By R. Glenn Hubbard
Friday, September 19, 2008
There are 46 days until the election. This is not a time for silence or slogans. While the presidential candidates' policy positions are evolving, it's reasonable to hope that they can agree on key steps to create a firebreak for our financial crisis. They should start by calling for a structural fix for the near-term crisis and regulatory improvements to keep it from being repeated.
The Treasury and the Federal Reserve have been aggressive about injecting liquidity into the U.S. and global financial systems. But their actions -- intended to limit a vicious cycle of asset fire sales in a scramble for liquidity by individual firms -- are not without consequences. With the government's "conservatorship" of Fannie Mae and Freddie Mac and its rescue of insurance giant AIG this week, there is now substantial credit risk on the Fed's balance sheet that will be borne by taxpayers.
The Treasury and the Fed should not ignore systemic risk just to limit moral hazard, but this firefighting has still left us with problems: Additional write-downs are coming. We cannot and should not try to protect every institution.
Now, consider the candidates' economic philosophies. John McCain champions openness, low taxes and efficient regulation. Barack Obama is more skeptical of gains from trade and global finance, and he favors tax increases on capital and a variety of regulatory solutions. In this environment, these differences are revealing (and the advantage goes to McCain).
First, it is clear that openness to foreign investment in U.S. firms and economic opportunity for financial services outside the United States will help to resolve many financial institutions' problems. Second, rebuilding the internal net worth and capital of major financial institutions is essential to relieving credit stresses. Taxes on savings -- including dividend, capital gains and corporate taxes -- are at least partly capitalized in the value of existing assets. Raising capital taxes -- undesirable economic policy at any time -- would also raise macroeconomic concerns for righting Wall Street's ship. Clarity about the extension of the 2001 and 2003 tax cuts, which bolster collateral values, along with a corporate tax cut, would yield a potent tonic. Third, the financial meltdown that engulfed Lehman and AIG, and policymakers' uncomfortable responses to it the past several months, clearly highlight the need for regulatory reform.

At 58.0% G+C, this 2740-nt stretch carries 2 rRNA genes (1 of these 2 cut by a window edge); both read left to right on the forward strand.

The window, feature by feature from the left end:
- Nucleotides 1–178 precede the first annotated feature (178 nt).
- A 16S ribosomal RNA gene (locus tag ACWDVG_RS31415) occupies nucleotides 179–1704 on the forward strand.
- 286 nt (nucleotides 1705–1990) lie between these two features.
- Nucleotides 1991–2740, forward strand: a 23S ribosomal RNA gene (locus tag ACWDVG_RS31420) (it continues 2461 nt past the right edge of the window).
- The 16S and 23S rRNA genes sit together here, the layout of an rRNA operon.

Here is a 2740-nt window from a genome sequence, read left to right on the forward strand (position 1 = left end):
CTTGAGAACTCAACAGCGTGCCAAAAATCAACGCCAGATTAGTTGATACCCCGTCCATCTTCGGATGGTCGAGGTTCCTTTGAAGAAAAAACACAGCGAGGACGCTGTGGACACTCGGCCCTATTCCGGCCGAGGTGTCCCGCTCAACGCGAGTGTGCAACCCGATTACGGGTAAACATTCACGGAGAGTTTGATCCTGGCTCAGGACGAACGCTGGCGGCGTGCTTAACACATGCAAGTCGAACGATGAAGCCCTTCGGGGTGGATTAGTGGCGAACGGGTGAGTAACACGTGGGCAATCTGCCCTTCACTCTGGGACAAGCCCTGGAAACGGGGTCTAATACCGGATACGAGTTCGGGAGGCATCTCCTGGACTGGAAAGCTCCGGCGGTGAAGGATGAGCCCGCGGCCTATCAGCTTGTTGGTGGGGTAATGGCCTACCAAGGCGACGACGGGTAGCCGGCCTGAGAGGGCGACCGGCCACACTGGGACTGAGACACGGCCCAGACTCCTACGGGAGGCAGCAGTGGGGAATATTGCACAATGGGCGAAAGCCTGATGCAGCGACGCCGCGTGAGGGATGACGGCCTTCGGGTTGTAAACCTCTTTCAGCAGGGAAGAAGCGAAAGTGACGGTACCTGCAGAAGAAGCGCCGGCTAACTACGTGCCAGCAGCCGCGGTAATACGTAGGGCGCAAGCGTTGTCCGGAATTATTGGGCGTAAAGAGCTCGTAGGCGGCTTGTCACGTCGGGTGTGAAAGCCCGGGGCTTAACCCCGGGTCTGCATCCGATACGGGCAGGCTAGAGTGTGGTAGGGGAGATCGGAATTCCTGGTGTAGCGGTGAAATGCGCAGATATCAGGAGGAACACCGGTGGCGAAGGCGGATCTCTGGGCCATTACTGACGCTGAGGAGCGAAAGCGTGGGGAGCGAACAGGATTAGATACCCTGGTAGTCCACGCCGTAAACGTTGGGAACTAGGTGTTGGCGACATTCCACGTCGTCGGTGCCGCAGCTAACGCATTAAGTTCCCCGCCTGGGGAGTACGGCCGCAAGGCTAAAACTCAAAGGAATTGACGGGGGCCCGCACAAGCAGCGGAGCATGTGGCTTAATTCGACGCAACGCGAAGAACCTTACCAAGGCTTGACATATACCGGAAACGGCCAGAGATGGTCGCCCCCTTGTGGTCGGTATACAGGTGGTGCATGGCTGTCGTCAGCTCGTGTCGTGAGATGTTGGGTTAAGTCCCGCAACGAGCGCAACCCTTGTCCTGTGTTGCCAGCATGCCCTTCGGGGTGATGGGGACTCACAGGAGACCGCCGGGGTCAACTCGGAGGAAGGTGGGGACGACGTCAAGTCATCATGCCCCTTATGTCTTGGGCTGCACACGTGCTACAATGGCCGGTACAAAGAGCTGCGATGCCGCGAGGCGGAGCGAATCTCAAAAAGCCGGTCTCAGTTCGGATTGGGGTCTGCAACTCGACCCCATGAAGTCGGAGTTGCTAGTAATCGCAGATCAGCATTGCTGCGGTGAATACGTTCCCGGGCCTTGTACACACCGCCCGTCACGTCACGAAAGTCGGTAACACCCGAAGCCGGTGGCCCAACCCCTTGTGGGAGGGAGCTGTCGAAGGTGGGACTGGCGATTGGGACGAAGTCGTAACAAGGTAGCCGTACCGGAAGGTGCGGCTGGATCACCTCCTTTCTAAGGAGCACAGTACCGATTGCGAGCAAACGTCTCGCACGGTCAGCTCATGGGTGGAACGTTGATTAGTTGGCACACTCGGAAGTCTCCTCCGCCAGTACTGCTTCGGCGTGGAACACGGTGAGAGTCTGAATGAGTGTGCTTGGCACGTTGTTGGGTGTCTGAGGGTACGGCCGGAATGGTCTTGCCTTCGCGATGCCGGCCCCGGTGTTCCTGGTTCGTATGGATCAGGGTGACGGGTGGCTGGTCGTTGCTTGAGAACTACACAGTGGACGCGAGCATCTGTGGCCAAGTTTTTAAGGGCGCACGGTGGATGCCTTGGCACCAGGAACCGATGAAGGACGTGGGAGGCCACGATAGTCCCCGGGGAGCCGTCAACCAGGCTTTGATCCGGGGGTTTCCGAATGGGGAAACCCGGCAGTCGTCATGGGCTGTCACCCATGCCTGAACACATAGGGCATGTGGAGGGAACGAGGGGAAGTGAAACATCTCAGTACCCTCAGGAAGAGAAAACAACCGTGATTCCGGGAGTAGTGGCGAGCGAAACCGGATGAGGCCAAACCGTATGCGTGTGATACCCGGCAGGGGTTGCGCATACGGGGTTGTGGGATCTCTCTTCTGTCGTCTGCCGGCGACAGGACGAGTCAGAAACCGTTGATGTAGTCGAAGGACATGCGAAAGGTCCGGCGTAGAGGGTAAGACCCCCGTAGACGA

To limit the further spread of real estate woes to the broader economy, Federal Housing Administration authority for mortgage refinancing should be expanded. In addition, putting in place a cleanup agency that could absorb bad loans, modeled after the 1930s-era Home Owners' Loan Corporation or the Resolution Trust Corporation of the 1980s, would help. Taxpayer funds used to support such vehicles would offer more economic stimulus and market stabilization than temporary tax cuts or public spending.
The fiscal costs of inaction would be significant, both in lost tax receipts and in larger "crisis" bailouts down the road. We need to ensure that taxpayer support is effective and cost-efficient.
We need regulatory reform, but the problem is actually not too little regulation -- both lightly and heavily regulated institutions are in trouble. We must put in place smarter regulation. Regulation itself is not blameless in the growth of high-risk mortgage lending. A key step would be to broaden capital and liquidity requirements and increase them during financial booms to push back against excessive risk taking.
Regulation of capital adequacy should require more capital to support incremental risk-taking in a boom and lower such capital requirements in a bust. With such requirements, financial institutions would find risk-taking marginally more costly in a credit boom, in which credit risk and liquidity risk are very low. In a downturn, any scramble for liquidity to meet capital requirements would be reduced.
While strong supervision would be necessary, this approach would offer a significant addition to the policy tool kit. It could be implemented by raising banks' capital requirements proportionately as risk-weighted bank assets grow. By varying capital cushions over credit cycles, the consequences of risk distortions for actual lending and borrowing decisions would be reduced, along with the likelihood of asset fire sales and extraordinary central bank liquidity provisions. Here again, there is a cost: Such provisions, while stabilizing the near-term outlook, raise important questions about the Fed's long-term independence.
Bold near-term action to address the unfolding crisis should occur parallel to longer-term action, not only in capital requirements but also in the structure of regulation and supervision. We are asking too much of the Fed, and putting a strong umbrella financial regulator alongside it should be an item for serious discussion.
Despite their policy differences, both candidates should put the country's economic well being first. They can start by calling for structural improvements to help limit the damage of the financial crisis and seek regulatory improvements to avoid its repetition.
The writer, who was chairman of the President's Council of Economic Advisers from 2001 to 2003, is dean of Columbia University's Graduate School of Business.